I received this book free from the publisher in exchange for my honest review.

Sunday, March 15, 2015

The Wood's Edge by Lori Benton is a complex emotional tale about forgiveness.  The story takes place during the late 1700s in what is now New York State.  The British colonists, British militia, French trappers and various Native American tribes interact in entwining commerce, political and personal ways.  

The story begins with the birth of three boys.  Twins born to one woman and a single baby boy born to another.  They are all born in Fort William Henry on the day of a savage attack.  In the confusions and chaos a British officer faces his own private torment when his newborn son dies hours after he is born.  The major's rash decision to switch his dead child for one of the living twins sets in motion consequences he could not possibly fathom at the time.  

The guilt and grief of the parents involved in this spellbinding story draw the reader in immediately and keep the reader there to the conclusion of the book. 

Questions arise in the story.  Does God punish us for our mistakes?  When is a mistake a sin?  Is there a sin that is unforgivable? Does God expect us to forgive someone who wronged us and altered the course of our life irrevocably?  What about forgiving one's self?  Is it possible?  What does God expect in terms of restitution for a wrong done to another?

Read this enthralling novel and find out answers that you might not have expected!

I received this book free from the publishers and was not required to write a positive review.

Tuesday, March 10, 2015

Hey Baby, It’s Time to Come Out by Harriet Ziefert

Hey Baby, It’s Time to Come Out
Harriet Ziefert
Illustrated by Emily Bolam

  This book tells the story of the birth of a sibling in a sweet and simple way.  It begins with Max watching his Mommy’s tummy growing bigger and bigger.  He has lots of questions about the baby and is anxious to meet the baby.  The next pages are small flaps that when turned go through each day of the week beginning with Sunday.  On each day Max tries a different strategy to get the baby to come out.  On Saturday he finally decides to use reverse psychology and tell the baby it can stay inside his mommy’s tummy for as long as it wants.  Then next pages are filled with pictures of Max having fun.  He goes to the park, rides his tricycle swings, plays ball and takes a long walk with his parents.  Back at home grandma is waiting and they make a big batch of cookies.  Max makes a special cookie for his baby.  During the night while Max dreams his mother is taken to the hospital.  When he wakes up he goes to meet his brand new baby sister.  The book shares simple facts such as the baby grows inside the mother for nine months combined with feelings of expectation and wonder about having a sibling.  It also helps a young child with the concept of the days of the week and what it means to wait for something special.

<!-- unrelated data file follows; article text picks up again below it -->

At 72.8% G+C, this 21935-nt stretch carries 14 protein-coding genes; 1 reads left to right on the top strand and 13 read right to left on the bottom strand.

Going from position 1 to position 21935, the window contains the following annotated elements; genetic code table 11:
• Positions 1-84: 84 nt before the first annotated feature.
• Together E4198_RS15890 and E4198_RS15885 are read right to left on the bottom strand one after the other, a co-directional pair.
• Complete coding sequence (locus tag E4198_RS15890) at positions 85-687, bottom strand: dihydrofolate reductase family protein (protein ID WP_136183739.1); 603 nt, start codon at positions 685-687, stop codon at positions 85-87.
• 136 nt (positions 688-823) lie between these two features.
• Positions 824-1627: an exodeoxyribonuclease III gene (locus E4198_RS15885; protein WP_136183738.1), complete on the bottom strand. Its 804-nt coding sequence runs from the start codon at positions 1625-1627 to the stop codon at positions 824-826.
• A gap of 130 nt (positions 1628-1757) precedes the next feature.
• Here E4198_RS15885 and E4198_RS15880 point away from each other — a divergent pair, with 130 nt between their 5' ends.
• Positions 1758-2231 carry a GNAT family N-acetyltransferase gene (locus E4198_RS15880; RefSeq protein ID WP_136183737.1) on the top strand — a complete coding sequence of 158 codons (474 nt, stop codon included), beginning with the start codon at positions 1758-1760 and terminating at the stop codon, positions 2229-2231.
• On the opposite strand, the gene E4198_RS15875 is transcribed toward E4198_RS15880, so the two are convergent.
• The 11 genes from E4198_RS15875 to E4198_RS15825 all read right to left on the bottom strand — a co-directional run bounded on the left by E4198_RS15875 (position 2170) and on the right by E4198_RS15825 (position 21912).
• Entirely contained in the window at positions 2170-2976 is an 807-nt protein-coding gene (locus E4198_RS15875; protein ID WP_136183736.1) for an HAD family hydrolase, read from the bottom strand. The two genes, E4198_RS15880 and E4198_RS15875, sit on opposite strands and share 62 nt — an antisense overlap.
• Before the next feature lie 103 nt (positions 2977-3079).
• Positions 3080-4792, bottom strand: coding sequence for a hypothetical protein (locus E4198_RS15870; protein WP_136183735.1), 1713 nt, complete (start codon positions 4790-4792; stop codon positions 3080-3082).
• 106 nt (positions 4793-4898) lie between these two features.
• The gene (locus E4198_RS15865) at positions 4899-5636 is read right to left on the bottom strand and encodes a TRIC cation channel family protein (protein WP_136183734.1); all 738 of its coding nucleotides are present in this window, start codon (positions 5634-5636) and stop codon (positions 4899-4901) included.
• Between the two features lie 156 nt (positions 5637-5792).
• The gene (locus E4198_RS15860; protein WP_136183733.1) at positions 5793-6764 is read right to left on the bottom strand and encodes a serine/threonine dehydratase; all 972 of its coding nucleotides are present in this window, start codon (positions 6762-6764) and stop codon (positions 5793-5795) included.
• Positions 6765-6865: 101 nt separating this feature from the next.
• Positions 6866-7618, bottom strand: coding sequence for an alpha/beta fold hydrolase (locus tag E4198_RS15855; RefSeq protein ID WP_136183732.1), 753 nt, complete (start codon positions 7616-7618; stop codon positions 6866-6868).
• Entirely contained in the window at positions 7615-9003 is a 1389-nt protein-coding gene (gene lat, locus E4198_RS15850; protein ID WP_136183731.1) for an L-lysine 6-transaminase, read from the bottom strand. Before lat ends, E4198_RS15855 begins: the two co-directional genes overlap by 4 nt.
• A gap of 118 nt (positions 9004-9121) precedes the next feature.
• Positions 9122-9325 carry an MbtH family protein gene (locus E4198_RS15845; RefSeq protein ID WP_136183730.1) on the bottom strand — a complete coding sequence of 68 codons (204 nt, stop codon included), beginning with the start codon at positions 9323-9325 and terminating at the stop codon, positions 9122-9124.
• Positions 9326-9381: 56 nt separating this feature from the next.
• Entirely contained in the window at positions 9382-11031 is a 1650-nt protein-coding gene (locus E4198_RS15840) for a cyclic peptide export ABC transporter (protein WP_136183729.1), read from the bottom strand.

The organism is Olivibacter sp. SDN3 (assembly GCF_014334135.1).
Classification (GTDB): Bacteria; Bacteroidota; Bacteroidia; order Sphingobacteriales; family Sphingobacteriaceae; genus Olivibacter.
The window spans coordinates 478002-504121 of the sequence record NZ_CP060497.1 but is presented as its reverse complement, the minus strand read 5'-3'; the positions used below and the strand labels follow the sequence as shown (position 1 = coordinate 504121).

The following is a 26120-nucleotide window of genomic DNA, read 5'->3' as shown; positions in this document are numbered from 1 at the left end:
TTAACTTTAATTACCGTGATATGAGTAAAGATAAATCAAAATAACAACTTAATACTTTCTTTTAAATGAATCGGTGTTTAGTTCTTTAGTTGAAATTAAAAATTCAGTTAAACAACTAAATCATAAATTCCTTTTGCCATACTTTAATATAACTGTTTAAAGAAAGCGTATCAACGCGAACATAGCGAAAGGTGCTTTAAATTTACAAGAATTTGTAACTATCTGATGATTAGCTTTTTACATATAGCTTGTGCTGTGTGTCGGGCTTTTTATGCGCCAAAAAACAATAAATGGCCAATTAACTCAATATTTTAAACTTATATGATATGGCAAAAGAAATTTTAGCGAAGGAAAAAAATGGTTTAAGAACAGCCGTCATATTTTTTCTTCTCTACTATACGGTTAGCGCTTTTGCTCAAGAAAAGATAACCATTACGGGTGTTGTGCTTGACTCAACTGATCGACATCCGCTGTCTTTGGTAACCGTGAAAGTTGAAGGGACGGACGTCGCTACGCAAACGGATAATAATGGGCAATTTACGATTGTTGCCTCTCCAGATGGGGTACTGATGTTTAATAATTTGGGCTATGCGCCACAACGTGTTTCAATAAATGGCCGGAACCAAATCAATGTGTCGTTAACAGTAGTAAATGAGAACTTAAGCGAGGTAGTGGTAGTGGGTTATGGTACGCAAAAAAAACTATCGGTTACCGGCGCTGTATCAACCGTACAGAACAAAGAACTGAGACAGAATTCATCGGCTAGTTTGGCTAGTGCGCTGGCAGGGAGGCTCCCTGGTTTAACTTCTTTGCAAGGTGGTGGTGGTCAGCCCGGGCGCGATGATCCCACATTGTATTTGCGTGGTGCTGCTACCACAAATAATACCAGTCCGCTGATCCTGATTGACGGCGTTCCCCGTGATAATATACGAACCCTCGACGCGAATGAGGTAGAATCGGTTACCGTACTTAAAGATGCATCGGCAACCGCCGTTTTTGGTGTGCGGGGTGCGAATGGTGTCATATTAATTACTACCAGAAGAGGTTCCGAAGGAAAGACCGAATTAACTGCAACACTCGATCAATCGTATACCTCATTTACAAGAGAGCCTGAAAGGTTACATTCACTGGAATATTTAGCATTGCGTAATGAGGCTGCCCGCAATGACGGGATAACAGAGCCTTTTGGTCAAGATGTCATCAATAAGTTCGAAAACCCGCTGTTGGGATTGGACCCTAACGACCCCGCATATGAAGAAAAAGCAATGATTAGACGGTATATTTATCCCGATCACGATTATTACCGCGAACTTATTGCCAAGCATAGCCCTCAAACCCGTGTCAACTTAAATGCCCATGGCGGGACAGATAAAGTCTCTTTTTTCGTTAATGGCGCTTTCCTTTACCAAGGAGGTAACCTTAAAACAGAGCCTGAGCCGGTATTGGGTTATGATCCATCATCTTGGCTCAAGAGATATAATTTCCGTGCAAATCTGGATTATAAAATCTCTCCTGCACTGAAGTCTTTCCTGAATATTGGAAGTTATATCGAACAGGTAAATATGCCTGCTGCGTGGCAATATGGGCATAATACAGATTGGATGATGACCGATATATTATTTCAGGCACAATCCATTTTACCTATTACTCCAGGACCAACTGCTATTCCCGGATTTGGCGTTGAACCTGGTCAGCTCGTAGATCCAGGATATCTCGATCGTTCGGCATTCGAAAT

I received this book free from the publishers in exchange for my honest review.

Monday, March 2, 2015

Game Time, Mallory! by Laurie Friedman

Game Time, Mallory!
Laurie Friedman
Illustrated by Jennifer Kahlis

This chapter book is told in the first person.  Mallory takes the reader on a journey with her involving the first time her school had a girls’ basketball team.  Mallory’s excitement in the new league, uniforms and fame is somewhat dampened by some of her friends’ lack of enthusiasm to join up.  Despite the fact that Mallory’s best friends decline the invitation to join the basketball team Mallory finds that she can make friends with the other girls on the team.  The story explores individual initiative and goals balanced with team work and sportsmanship.  In humorous episodes throughout the book the author also helps readers understand that playing a sport isn’t all fun and games.  Through Mallory’s eyes and narrative the reader is drawn into the understanding that being on a team takes practice, dedication, commitment, perseverance and being able to adjust to difficult situations.  Mallory learns that having a good attitude is as important as being able to make a good shot.  The coach’s pep talk at the end of the book before their last game brings it all together.  As he reminds them to do their best and focus on the positive Mallory realizes it has been worth all the effort to be on the basketball team and that she has enjoyed herself. 

I received this book free from the publishers in exchange for my honest review.